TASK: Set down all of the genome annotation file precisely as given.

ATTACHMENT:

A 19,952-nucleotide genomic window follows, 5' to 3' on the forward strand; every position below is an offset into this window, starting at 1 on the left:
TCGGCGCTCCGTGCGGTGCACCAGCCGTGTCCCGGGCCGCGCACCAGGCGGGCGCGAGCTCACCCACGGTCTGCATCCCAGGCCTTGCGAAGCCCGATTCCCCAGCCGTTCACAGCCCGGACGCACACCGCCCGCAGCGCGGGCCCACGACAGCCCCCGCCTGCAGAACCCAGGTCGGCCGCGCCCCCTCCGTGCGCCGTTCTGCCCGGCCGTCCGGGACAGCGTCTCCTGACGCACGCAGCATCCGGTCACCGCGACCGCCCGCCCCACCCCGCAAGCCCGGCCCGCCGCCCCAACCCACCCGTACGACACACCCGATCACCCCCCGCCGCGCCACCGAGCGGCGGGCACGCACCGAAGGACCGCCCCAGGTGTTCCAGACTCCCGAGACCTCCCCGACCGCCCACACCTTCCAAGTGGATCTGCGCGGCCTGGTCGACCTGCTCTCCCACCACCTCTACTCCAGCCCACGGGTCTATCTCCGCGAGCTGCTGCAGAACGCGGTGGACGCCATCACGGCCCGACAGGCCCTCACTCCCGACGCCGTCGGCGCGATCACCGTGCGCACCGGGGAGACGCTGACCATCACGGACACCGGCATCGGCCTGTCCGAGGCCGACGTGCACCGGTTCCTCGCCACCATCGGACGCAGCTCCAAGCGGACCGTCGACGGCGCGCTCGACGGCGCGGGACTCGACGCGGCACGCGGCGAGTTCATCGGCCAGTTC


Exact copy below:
A 19,952-nucleotide genomic window follows, 5' to 3' on the forward strand; every position below is an offset into this window, starting at 1 on the left:
TCGGCGCTCCGTGCGGTGCACCAGCCGTGTCCCGGGCCGCGCACCAGGCGGGCGCGAGCTCACCCACGGTCTGCATCCCAGGCCTTGCGAAGCCCGATTCCCCAGCCGTTCACAGCCCGGACGCACACCGCCCGCAGCGCGGGCCCACGACAGCCCCCGCCTGCAGAACCCAGGTCGGCCGCGCCCCCTCCGTGCGCCGTTCTGCCCGGCCGTCCGGGACAGCGTCTCCTGACGCACGCAGCATCCGGTCACCGCGACCGCCCGCCCCACCCCGCAAGCCCGGCCCGCCGCCCCAACCCACCCGTACGACACACCCGATCACCCCCCGCCGCGCCACCGAGCGGCGGGCACGCACCGAAGGACCGCCCCAGGTGTTCCAGACTCCCGAGACCTCCCCGACCGCCCACACCTTCCAAGTGGATCTGCGCGGCCTGGTCGACCTGCTCTCCCACCACCTCTACTCCAGCCCACGGGTCTATCTCCGCGAGCTGCTGCAGAACGCGGTGGACGCCATCACGGCCCGACAGGCCCTCACTCCCGACGCCGTCGGCGCGATCACCGTGCGCACCGGGGAGACGCTGACCATCACGGACACCGGCATCGGCCTGTCCGAGGCCGACGTGCACCGGTTCCTCGCCACCATCGGACGCAGCTCCAAGCGGACCGTCGACGGCGCGCTCGACGGCGCGGGACTCGACGCGGCACGCGGCGAGTTCATCGGCCAGTTC